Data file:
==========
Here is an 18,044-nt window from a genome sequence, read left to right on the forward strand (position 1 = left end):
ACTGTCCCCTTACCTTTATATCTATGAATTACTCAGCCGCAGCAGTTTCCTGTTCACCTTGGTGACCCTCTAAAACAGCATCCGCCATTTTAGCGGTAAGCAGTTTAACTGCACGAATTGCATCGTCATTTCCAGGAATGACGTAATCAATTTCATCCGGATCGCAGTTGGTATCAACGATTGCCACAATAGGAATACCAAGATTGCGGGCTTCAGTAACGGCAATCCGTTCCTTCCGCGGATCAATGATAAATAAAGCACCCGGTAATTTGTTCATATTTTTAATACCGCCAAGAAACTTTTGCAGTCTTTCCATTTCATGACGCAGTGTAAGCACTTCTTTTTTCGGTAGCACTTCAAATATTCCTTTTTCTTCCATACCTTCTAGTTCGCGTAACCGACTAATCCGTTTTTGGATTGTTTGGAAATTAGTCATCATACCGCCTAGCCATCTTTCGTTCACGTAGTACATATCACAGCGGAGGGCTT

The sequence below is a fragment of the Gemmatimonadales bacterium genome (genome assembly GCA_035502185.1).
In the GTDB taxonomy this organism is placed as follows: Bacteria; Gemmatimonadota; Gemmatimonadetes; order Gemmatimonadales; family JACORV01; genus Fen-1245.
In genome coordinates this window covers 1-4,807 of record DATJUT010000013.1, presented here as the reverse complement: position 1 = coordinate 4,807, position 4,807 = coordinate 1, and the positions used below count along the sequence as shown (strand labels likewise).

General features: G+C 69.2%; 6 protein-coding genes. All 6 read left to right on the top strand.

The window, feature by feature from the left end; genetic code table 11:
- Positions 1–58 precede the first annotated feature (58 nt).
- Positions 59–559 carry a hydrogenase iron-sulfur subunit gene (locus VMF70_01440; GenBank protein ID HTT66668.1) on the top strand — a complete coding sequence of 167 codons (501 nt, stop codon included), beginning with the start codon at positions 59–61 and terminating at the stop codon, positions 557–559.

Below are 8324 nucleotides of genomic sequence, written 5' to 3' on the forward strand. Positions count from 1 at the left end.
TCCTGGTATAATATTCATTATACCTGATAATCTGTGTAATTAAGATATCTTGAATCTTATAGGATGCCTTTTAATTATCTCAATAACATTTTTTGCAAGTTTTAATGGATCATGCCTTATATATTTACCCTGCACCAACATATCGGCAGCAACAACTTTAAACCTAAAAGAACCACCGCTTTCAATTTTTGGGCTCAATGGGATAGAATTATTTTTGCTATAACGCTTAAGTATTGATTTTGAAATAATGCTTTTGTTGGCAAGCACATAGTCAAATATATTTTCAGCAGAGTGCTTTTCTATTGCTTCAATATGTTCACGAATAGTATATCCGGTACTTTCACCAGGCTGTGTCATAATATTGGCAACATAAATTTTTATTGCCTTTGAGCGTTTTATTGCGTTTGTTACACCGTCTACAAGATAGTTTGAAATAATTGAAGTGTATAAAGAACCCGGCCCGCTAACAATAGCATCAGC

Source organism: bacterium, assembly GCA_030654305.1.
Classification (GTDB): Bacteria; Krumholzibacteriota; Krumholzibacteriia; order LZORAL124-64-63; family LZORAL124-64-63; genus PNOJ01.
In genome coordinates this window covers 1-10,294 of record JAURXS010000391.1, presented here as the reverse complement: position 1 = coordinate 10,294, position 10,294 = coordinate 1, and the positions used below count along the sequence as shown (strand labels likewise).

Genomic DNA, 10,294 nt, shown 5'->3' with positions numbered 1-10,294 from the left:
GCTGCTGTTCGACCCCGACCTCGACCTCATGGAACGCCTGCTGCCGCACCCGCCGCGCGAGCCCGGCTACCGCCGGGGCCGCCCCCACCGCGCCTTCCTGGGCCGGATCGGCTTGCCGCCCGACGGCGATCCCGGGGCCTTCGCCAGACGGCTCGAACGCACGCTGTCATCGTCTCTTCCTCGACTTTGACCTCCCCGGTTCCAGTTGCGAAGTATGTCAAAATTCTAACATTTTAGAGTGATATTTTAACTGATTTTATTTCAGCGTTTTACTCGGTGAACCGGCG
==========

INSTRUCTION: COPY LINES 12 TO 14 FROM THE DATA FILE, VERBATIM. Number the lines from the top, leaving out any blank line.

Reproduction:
Source organism: bacterium, assembly GCA_030654305.1.
Classification (GTDB): Bacteria; Krumholzibacteriota; Krumholzibacteriia; order LZORAL124-64-63; family LZORAL124-64-63; genus PNOJ01.
In genome coordinates this window covers 1-10,294 of record JAURXS010000391.1, presented here as the reverse complement: position 1 = coordinate 10,294, position 10,294 = coordinate 1, and the positions used below count along the sequence as shown (strand labels likewise).